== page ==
4 x 4

This next activity involves using an A3 sheet set out like this slide. In groups of 4 with a product idea, or existing product, placed in the centre each student takes a turn to develop


the idea before passing it to the next to take the previous idea further or in a different direction. Alternatively the activity could be done electronically in PowerPoint. The following example develops a Shepherd’s Pie in a number of directions to generate a range of ideas.


4 x 4

Development 2

Development 1

potato topping

Shepherd’s Pie

minced beef, vegetables & gravy base

Development 4

Development 3


4 x 4

Development 2

Development 1

Shepherd’s Pie

Development 3

Development 4


Development 1

potato and cheese topping

individual ceramic pots

minced beef and peas


4 x 4

Development 2

potato topping mashed

minced beef

mashed potatoes

minced beef


Development 3

tomato garnish

sweet potato mash

filling of vegetables, parsnips

carrots, chickpeas


4 x 4

Development 4

sliced potato

minced beef and

fried onions

veg served separately


Layered pies

This layered pie contains spinach, red cheese and mashed parsnips –

yummy or yucky?

  • What’s in your layered pie?



Doing the Mash

Is mashed potato all that it seems?

  • Look at these different types. What do they tell you?



Doing the Mash





  • What would go in your mash?



Doing the Mash

  • These are the ingredients I would use to give my mash its:



Multi-cultural cuisine

  • This Indian Meal for one includes a range of traditional Indian dishes:
    • Makhani vegetables
    • Tarka Daal
    • Pilau Rice
    • Mini Poppadoms
  • What selection of dishes would you have in the following meals for one?



Cannelloni cuisine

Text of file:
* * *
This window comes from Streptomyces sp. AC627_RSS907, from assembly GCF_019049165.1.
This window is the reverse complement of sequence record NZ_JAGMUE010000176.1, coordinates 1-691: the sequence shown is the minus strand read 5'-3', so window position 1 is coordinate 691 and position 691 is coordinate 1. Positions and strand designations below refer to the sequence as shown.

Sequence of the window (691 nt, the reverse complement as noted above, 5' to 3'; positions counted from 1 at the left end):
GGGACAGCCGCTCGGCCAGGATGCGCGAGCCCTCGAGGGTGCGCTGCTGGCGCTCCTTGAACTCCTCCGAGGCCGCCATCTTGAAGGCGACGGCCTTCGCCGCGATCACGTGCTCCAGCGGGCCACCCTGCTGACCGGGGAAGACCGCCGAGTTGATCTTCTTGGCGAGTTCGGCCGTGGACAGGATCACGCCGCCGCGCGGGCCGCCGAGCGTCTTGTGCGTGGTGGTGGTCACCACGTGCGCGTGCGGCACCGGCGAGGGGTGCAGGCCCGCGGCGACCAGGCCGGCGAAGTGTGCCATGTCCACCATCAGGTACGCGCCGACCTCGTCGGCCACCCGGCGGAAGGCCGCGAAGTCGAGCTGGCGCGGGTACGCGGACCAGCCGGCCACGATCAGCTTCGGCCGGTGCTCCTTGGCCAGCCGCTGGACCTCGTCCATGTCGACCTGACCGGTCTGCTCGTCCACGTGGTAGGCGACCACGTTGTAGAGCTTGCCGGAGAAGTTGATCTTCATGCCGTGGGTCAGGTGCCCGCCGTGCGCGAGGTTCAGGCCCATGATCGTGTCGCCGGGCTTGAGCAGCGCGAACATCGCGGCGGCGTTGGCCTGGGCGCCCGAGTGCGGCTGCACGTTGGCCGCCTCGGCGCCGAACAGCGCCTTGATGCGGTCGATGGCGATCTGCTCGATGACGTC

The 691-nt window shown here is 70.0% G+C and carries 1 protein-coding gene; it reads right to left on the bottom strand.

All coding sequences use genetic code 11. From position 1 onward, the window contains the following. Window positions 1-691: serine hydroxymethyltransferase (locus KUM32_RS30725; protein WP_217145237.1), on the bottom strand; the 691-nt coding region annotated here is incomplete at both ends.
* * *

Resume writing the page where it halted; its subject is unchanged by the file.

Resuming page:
Cannelloni (pasta tubes) filled with spinach and ricotta cheese, served in a rich tomato sauce, but the tube, filling and sauce could all be changed to create a very different dish.

  • Take this basic recipe and develop it.



Roast dinner favourites

  • This Roast Dinner includes:
    • Roast turkey
    • Roast potatoes
    • Sausage
    • Carrots
    • Sprouts
    • Gravy

Slide 14

  • What is your favourite roast dinner and how would you prepare it?



Pasta parcels

Look at this flavoured handmade pasta with a range of different fillings.

  • Develop ideas for your own handmade pasta parcel and filling.



What do the labels say?

  • Compare the baked bean information on the next slide.



What do the labels say?

  • Look at the following information comparing standard potato crisps and two different reduced fat crisp products. Which product comes out best in health terms?



What do the labels say?

  • Compare the standard and reduced fat digestive biscuits for fat content.



Redeveloping a product

Manufacturers regularly look for ways to maintain sales of their products.

You may have seen new, improved versions of familiar products. Sometimes redeveloping an existing product is the way a company stays in business.